On 20 October 2008 the Federal Court dismissed three applications for judicial review that had been brought by Friends of the Earth against the federal government for non-compliance with the Kyoto Protocol Implementation Act. The Canadian decision is important because it provides guidance on the circumstances in which a court will find breaches of climate change regulations.


On 22 June 2007 the Kyoto Protocol Implementation Act (the “Act”), introduced by Liberal MP Pablo Rodriguez, became law. It passed in both the House of Commons and the Senate without the support of the Government. Section 5(1) of the Act calls for the Minister of the Environment to prepare, on a fixed timeline, a Climate Change Plan that includes a description of measures to be taken to ensure Canada meets its Kyoto commitments. Section 7 calls for the Governor-in-Council to make, amend or repeal regulations to ensure that Canada meets its Kyoto commitments. Section 8 calls for such regulations to be published in the Canada Gazette for consultation purposes. Section 9 calls for the Minister to publish the greenhouse gas reductions anticipated from such regulations.

The Minister published a Climate Change Plan on 21 August 2007. The Climate Change Plan “makes it very clear that the Government of Canada has no present intention to meet its Kyoto Protocol commitments.”1 The Climate Change Plan states that for Canada to meet its Kyoto commitments would cause a 6.5% reduction in GDP and that, by comparison, the Great Depression involved a reduction in GDP of 4.9%.2 As required by the legislation, the National Roundtable on the Environment and the Economy analyzed the Plan and concluded that Canada’s emissions would exceed those permitted by Kyoto by 34%.3 Further, the Governor-in-Council did not proceed with any regulatory action contemplated by Sections 7 through 9 of the Act.


The Court considered the following three issues:

1. Whether Friends of the Earth had standing;

2. Whether Section 5 of the Act imposes a justiciable duty upon the Minister to prepare and table a Climate Change Plan that is Kyoto-compliant; and

3. Whether Sections 7 through 9 impose justiciable duties upon the Governor-in-Council to make, amend or repeal environmental regulations with the timelines stated therein.4


1. Whether Friends of the Earth had standing

The Court held that Friends of the Earth met the requirements for public interest standing.

2. Whether Section 5 imposes a justiciable duty on the Minister to formulate a Kyoto-compliant plan

The Court began by noting that Parliament has the power to reserve for itself the sole enforcement role, and that such Parliamentary intent is to be derived through statutory interpretation.5 The Court then began down the path of declining judicial review:

If the intent of s. 5 of the Act was to ensure that the Government of Canada strictly complied with Canada’s Kyoto obligations, the approach taken was unduly cumbersome. Indeed, a simple and unequivocal statement of such an intent would not have been difficult to draft. Instead s. 5 couples the responsibility of ensuring Kyoto compliance with a series of stated measures some of which are well outside of the proper realm of judicial review.6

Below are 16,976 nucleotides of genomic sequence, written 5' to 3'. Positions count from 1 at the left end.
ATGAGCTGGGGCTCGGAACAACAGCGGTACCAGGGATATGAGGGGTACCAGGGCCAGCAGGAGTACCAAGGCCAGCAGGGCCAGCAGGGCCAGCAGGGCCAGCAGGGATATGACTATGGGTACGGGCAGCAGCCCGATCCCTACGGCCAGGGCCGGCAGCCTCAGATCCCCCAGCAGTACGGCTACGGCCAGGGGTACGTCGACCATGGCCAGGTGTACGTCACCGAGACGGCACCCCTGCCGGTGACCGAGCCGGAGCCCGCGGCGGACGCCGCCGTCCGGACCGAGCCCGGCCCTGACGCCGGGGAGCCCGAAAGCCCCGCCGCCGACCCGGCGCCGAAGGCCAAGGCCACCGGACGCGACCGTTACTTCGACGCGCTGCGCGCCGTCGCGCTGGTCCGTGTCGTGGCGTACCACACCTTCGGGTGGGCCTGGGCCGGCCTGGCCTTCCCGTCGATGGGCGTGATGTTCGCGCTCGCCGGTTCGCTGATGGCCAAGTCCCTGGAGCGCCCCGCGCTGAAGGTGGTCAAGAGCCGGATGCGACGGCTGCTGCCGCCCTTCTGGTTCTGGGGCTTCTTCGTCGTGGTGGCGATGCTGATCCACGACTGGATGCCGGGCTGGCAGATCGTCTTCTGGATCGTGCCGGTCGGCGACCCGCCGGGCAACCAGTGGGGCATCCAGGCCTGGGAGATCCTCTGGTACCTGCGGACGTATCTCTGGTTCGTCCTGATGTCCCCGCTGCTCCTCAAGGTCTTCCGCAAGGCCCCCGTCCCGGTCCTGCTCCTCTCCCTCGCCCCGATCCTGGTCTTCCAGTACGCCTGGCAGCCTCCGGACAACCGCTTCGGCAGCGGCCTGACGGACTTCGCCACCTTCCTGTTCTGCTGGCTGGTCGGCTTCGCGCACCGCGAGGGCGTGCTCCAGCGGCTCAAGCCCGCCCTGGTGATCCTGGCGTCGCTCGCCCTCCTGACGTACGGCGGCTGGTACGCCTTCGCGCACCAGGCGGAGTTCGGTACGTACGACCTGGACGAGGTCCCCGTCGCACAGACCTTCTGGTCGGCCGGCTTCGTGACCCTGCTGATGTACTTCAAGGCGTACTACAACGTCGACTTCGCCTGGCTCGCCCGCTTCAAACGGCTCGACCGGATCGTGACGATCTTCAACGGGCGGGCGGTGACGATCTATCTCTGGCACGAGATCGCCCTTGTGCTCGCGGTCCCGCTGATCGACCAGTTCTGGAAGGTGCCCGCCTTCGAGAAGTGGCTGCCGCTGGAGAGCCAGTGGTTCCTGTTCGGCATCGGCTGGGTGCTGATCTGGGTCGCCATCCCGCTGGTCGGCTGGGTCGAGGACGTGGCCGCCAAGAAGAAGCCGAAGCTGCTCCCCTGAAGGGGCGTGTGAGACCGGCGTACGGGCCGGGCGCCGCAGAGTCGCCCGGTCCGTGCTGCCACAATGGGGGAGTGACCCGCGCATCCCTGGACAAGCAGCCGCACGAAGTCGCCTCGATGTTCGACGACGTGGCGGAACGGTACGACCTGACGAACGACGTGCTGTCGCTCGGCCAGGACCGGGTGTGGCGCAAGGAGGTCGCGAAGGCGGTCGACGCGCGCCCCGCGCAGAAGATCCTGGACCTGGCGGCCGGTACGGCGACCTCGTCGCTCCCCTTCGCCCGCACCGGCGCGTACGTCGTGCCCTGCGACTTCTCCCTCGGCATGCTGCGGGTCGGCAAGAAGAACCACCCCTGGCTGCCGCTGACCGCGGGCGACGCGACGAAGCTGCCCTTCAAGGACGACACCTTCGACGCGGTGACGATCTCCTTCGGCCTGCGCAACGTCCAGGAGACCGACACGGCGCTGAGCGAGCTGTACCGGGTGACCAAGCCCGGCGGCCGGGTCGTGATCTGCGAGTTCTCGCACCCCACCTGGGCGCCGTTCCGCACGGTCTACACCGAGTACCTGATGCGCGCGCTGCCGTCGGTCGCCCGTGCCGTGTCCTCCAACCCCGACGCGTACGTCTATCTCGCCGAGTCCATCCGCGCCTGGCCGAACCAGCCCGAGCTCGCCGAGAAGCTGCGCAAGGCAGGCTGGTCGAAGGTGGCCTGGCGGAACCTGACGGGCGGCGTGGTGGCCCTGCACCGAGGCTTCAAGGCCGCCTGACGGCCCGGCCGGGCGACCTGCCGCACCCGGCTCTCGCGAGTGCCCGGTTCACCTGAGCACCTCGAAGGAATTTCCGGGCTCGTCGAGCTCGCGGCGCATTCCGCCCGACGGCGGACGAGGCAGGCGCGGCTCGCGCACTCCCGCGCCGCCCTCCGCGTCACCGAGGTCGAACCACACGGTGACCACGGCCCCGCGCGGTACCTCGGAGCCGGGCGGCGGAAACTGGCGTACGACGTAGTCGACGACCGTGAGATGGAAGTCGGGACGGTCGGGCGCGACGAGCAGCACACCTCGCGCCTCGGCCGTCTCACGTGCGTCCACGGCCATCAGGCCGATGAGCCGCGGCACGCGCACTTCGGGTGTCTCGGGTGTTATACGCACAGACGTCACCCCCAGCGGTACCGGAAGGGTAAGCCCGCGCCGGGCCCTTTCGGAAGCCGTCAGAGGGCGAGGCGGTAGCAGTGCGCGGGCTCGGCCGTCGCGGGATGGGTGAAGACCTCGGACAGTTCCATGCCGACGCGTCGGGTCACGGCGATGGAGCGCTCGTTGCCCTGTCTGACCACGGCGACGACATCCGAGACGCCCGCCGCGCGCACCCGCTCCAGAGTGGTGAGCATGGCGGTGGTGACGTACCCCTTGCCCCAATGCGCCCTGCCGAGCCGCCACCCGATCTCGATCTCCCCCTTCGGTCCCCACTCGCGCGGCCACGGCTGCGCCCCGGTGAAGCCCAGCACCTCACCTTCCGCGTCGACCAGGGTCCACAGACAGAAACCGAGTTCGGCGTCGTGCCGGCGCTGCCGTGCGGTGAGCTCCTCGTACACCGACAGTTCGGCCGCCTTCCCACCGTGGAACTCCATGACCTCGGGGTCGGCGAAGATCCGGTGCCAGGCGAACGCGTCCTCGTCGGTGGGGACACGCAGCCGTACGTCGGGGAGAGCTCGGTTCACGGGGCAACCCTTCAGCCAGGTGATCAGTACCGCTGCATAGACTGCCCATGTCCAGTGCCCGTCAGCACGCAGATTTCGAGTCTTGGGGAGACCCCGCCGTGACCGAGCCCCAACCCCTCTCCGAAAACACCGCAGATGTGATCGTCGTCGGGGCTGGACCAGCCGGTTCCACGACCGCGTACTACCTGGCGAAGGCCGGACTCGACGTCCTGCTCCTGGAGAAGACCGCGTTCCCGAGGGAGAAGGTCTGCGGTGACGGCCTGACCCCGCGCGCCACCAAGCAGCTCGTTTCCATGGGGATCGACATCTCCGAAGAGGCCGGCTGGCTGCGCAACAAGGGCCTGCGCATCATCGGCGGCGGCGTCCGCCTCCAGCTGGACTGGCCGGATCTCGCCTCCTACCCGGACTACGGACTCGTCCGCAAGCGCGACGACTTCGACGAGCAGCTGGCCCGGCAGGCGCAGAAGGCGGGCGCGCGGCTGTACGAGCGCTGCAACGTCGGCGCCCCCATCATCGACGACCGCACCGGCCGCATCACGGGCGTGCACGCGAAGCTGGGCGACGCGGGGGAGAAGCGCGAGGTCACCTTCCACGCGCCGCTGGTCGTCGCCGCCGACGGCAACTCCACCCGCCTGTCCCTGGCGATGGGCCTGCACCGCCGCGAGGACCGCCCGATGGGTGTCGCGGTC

The Court points to language in Section 5 of the Act requiring the design of measures to ensure a just transition for affected workers and an equitable distribution of reduction levels as mired in policy-laden considerations unsuitable for judicial review.7 In short, “while the failure of the Minister to prepare a Climate Change Plan may well be justiciable, an evaluation of its content is not.”8 The Court placed much emphasis on the frequent use of the word “ensure,” rather than “shall,” throughout the Act, noting the former is not commonly used to indicate the imperative.9

3. Whether Sections 7-9 impose a justiciable duty on the Governor-in-Council to make, amend, or repeal regulations

While conceding that the Court cannot dictate what would be contained in regulations promulgated by the Governor-in-Council under the Act, Friends of the Earth nevertheless argued that the Court could order that some sort of regulations be made. The Court dismissed this argument noting that “the enactment of regulations must be seen as primarily the performance of a political duty which is not judicially enforceable.”10

Further, noting the Act’s extensive consultation and parliamentary reporting requirements, the Court found that Parliament had, with the Act, “created a comprehensive system of public and Parliamentary accountability as a substitute for judicial review.”11 The Court noted, as importing ambiguity, the Act’s frequent use of “ensure” rather than “shall” in connection with compliance obligations.12 Finally, it noted that Section 6 of the Act provides only that the Governor-in-Council may make regulations.13


The applications for judicial review hence failed for a number of reasons including

  • the drafters commingled mandatory language with permissive language;
  • the Act called for policy decisions unsuitable for judicial review; and
  • the Act calls for parliamentary accountability rather than judicial review.

With federal cap-and-trade regulations on the horizon, the decision suggests that any complaints of federal environmental (in)action will need to be taken up with the electorate rather than with the judiciary.